TC TO MACVEY NAPIER; 8 October 1831; DOI: 10.1215/lt-18311008-TC-MN-01; CL 6:12-14.
TC TO MACVEY NAPIER
4. Ampton Street, Mecklenburg Square, / 8th October, 1831—
My Dear Sir,
I was much obliged by your kind and speedy reply about the Paper on Luther.1 I can sympathise in your distresses, from author and from reader, in regard to the matter of length: both parties are somewhat unreasonable, and the Editor, who must stand in the middle and sustain two fires, has no sinecure of it. Indeed, I think it is a thousand pities that writing had ever in any case come to be valued by its length: better even, if we must have a universal standard, that it were valued by its shortness; for Prolixity, in word, and still more in thought, may be defined as the characteristic of all bad writing; not to know the Essential from the Unessential, is simply not to know the matter in hand, and therefore to delineate it falsely and ill. Poor Authors, with Booksellers for their Mecaenases!2 Nay the very Weaver does not come and say, Here are so many yards of Cloth I have woven; but, Here are so many yards of such Cloth.
Six-and-thirty pages are a considerable space; yet I doubt whether so much would suffice me in this case. The thing I had in view was some picture of Martin Luther and of his Environment, what he was, and how he was; a matter, as you observe, of perennial moment; and requiring perhaps to be re-interpreted, and re-adapted to our new point of vision; of great interest for me therefore, but at the same time, of great compass and difficulty. At all events I think it will be prudent to wait a little and reconsider it before starting.3
Hope's Book on Man4 is also a subject I might have something to say upon; works of that sort are a characteristic of our era, and appear in great numbers: Godwin has published one (of little merit); Coleridge also has lately set forth a fragmentary Philosophy of Life; and I read a very strange one by Friedrich Schlegel,5 which he died while completing. It struck me that by grouping two or three of these together, contrasting their several tendencies, and endeavouring, as is the Reviewer's task, to stand peaceably in the middle of them all, something fit and useful might be done. I sent accordingly to consult Mr Rees how the Books were to be got at: he readily furnished me with Godwin; but informed me that Hope was not to be had without great difficulty, that you had a Copy which he would send for, and directly forward me. My present request is that if the Book is not already here, or on its way, you would favour me with it by the first conveyance. It is in any case worth looking thro' with more deliberation than my actual conveniences allow; Murray himself has not a Copy left, and I have only seen the Book, by special indulgence, in the British Museum. Whether it may be worth reviewing I am doubtful: it seems to be the work of a deep, earnest man, bears traces of long-continued, toilsome faithful meditation; and yet is perhaps the absurdest Book ever printed in any time or place. The highest culminating-point of the Mechanical Spirit of this age; as it were, the reductio ad absurdum of that whole most melancholy Doctrine.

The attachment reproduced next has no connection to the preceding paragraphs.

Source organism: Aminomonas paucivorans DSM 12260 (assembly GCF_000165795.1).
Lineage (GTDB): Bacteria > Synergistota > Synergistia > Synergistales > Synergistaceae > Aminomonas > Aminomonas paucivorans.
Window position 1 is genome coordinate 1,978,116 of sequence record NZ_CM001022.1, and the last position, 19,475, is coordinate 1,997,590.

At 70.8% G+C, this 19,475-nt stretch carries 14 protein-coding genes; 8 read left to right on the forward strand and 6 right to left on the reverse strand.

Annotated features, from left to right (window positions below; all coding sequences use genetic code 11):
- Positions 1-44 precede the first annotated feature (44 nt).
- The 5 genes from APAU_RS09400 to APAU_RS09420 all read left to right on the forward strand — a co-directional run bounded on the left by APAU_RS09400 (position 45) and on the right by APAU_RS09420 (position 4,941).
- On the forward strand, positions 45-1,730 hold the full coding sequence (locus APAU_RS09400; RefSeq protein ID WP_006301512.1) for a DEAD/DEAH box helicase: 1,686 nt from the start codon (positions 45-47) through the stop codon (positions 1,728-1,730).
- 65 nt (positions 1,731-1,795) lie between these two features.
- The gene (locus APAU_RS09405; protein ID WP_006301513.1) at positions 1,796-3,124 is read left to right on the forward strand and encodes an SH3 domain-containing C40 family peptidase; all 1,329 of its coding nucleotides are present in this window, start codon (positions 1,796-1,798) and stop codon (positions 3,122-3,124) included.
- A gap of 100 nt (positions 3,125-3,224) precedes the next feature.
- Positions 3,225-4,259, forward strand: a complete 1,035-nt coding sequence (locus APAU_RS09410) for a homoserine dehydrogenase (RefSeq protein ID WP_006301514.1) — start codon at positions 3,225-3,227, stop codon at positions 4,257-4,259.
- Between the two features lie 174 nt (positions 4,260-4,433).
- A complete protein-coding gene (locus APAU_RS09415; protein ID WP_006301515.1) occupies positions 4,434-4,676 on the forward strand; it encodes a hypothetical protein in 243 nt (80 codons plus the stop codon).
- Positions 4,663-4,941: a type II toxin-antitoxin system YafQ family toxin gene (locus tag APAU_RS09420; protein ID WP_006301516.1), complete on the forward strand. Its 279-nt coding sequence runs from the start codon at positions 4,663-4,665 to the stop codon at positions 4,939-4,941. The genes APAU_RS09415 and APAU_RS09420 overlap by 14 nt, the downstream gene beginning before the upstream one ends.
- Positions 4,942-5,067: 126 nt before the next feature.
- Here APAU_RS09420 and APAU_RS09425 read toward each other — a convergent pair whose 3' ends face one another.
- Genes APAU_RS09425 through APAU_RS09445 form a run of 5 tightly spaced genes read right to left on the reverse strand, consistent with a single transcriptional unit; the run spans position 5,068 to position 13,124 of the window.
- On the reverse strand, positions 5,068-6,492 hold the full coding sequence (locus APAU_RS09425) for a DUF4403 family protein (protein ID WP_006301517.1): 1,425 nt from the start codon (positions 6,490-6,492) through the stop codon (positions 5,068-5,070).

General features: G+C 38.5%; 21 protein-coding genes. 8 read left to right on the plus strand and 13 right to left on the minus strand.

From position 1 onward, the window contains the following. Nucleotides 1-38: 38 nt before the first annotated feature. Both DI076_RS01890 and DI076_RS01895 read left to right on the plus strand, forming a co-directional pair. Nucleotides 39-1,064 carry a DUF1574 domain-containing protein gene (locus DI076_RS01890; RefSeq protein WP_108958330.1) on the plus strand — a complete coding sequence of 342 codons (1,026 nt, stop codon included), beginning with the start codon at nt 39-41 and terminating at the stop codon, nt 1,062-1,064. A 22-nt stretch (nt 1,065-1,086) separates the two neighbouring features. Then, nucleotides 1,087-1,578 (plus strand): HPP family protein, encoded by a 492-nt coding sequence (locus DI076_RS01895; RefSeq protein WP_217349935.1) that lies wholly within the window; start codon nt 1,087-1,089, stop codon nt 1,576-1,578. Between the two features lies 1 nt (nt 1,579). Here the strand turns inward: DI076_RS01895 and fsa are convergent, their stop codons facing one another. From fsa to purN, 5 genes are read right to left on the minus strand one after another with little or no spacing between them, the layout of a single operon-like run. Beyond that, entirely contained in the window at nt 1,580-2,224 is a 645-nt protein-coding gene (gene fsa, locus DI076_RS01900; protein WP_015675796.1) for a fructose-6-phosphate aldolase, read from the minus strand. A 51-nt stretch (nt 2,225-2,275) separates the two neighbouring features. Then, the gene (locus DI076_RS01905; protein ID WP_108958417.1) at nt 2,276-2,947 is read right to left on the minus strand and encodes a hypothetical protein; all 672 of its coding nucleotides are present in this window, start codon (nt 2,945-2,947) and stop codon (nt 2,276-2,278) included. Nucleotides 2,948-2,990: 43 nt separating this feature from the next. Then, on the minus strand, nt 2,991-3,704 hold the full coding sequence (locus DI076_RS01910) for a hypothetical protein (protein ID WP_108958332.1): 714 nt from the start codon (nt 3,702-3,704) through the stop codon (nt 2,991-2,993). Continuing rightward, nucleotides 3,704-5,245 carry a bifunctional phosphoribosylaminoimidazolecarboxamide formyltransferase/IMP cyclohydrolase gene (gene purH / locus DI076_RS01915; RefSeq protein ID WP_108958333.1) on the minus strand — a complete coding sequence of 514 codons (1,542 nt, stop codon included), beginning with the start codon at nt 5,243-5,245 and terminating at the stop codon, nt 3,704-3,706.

Another matter I had to speak of, by any convenient vehicle: the State of Authors at this epoch; the duties, performances, and marvellous position of the Author in our System of Society; matters which, as I believe, will one day force themselves on the universal attention. As yet however all this lies vague enough before me. You shall judge of it when the time comes.
On the whole, I think I can engage to have something to offer you for your December Number; tho' whether on Hope's Book, or in what other form, has not yet become clear to me. Will you, at all events, forward me that wondrous Book; we shall then see what comes of it.
As t[he] last piece of business, for the present, I may mention that the money for th[e] Article on Taylor can be best transacted for here; and request you to fa[vour] me with the necessary document so soon as you have leisure. If it be a sizeab[le] letter, the Lord Advocate will frank it for me.
By [the way], the poor Lord Advocate as you have doubtless heard, [is] very ill; pai[nfully], not dangerously: we saw him last night, and found that [he] was understood to be recovering.
This is the day when, as the most seem to calculate, the Lords are to reject the Reform Bill. London is perfectly quiet, and promises to continue so: the poor Lords can only accelerate (by perhaps a century) their own otherwise inevitable enough abolition; that is the worst they can do: the People and their purposes are no longer dependent on them.
Mrs Carlyle is here, and joins me in kind regards to you.
Believe me always, / My Dear Sir, /Faithfully Your's, /